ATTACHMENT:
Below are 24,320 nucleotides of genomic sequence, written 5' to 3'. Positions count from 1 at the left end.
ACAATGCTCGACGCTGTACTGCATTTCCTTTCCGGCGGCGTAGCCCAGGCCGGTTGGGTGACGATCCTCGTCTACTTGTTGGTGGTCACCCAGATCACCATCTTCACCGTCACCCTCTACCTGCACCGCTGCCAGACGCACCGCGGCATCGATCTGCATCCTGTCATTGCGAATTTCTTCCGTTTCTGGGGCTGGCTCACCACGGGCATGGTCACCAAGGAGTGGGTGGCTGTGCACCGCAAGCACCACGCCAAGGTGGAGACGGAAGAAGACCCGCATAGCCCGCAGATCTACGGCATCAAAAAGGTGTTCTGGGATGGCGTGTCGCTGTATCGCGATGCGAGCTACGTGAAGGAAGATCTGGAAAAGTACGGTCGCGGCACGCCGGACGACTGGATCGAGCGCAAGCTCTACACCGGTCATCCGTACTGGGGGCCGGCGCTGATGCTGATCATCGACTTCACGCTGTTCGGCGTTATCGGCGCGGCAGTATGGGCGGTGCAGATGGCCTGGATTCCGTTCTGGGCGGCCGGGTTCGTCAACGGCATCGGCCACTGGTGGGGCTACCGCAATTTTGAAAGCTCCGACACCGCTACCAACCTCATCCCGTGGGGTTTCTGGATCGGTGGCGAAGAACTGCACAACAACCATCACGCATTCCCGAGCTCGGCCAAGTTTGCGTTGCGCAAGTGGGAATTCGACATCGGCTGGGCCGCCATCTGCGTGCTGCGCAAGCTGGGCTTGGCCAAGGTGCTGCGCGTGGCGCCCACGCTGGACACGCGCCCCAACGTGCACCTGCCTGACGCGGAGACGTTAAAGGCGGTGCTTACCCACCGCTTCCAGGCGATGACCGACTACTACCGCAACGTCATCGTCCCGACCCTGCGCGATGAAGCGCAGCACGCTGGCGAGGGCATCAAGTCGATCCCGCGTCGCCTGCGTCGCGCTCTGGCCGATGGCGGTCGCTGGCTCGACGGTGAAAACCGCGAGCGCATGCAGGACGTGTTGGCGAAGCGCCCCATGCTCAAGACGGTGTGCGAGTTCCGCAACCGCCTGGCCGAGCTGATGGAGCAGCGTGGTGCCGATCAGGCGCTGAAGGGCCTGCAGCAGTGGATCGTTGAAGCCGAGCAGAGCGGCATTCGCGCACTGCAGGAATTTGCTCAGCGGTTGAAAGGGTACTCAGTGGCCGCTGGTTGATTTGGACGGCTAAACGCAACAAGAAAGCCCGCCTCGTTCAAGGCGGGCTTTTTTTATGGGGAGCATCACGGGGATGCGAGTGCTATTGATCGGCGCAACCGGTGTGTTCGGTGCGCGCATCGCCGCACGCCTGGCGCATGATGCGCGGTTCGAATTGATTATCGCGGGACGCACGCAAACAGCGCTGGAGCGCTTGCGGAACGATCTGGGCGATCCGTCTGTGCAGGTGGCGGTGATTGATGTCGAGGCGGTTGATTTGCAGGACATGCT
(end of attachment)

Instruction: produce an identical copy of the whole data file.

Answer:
Below are 24,320 nucleotides of genomic sequence, written 5' to 3'. Positions count from 1 at the left end.
ACAATGCTCGACGCTGTACTGCATTTCCTTTCCGGCGGCGTAGCCCAGGCCGGTTGGGTGACGATCCTCGTCTACTTGTTGGTGGTCACCCAGATCACCATCTTCACCGTCACCCTCTACCTGCACCGCTGCCAGACGCACCGCGGCATCGATCTGCATCCTGTCATTGCGAATTTCTTCCGTTTCTGGGGCTGGCTCACCACGGGCATGGTCACCAAGGAGTGGGTGGCTGTGCACCGCAAGCACCACGCCAAGGTGGAGACGGAAGAAGACCCGCATAGCCCGCAGATCTACGGCATCAAAAAGGTGTTCTGGGATGGCGTGTCGCTGTATCGCGATGCGAGCTACGTGAAGGAAGATCTGGAAAAGTACGGTCGCGGCACGCCGGACGACTGGATCGAGCGCAAGCTCTACACCGGTCATCCGTACTGGGGGCCGGCGCTGATGCTGATCATCGACTTCACGCTGTTCGGCGTTATCGGCGCGGCAGTATGGGCGGTGCAGATGGCCTGGATTCCGTTCTGGGCGGCCGGGTTCGTCAACGGCATCGGCCACTGGTGGGGCTACCGCAATTTTGAAAGCTCCGACACCGCTACCAACCTCATCCCGTGGGGTTTCTGGATCGGTGGCGAAGAACTGCACAACAACCATCACGCATTCCCGAGCTCGGCCAAGTTTGCGTTGCGCAAGTGGGAATTCGACATCGGCTGGGCCGCCATCTGCGTGCTGCGCAAGCTGGGCTTGGCCAAGGTGCTGCGCGTGGCGCCCACGCTGGACACGCGCCCCAACGTGCACCTGCCTGACGCGGAGACGTTAAAGGCGGTGCTTACCCACCGCTTCCAGGCGATGACCGACTACTACCGCAACGTCATCGTCCCGACCCTGCGCGATGAAGCGCAGCACGCTGGCGAGGGCATCAAGTCGATCCCGCGTCGCCTGCGTCGCGCTCTGGCCGATGGCGGTCGCTGGCTCGACGGTGAAAACCGCGAGCGCATGCAGGACGTGTTGGCGAAGCGCCCCATGCTCAAGACGGTGTGCGAGTTCCGCAACCGCCTGGCCGAGCTGATGGAGCAGCGTGGTGCCGATCAGGCGCTGAAGGGCCTGCAGCAGTGGATCGTTGAAGCCGAGCAGAGCGGCATTCGCGCACTGCAGGAATTTGCTCAGCGGTTGAAAGGGTACTCAGTGGCCGCTGGTTGATTTGGACGGCTAAACGCAACAAGAAAGCCCGCCTCGTTCAAGGCGGGCTTTTTTTATGGGGAGCATCACGGGGATGCGAGTGCTATTGATCGGCGCAACCGGTGTGTTCGGTGCGCGCATCGCCGCACGCCTGGCGCATGATGCGCGGTTCGAATTGATTATCGCGGGACGCACGCAAACAGCGCTGGAGCGCTTGCGGAACGATCTGGGCGATCCGTCTGTGCAGGTGGCGGTGATTGATGTCGAGGCGGTTGATTTGCAGGACATGCT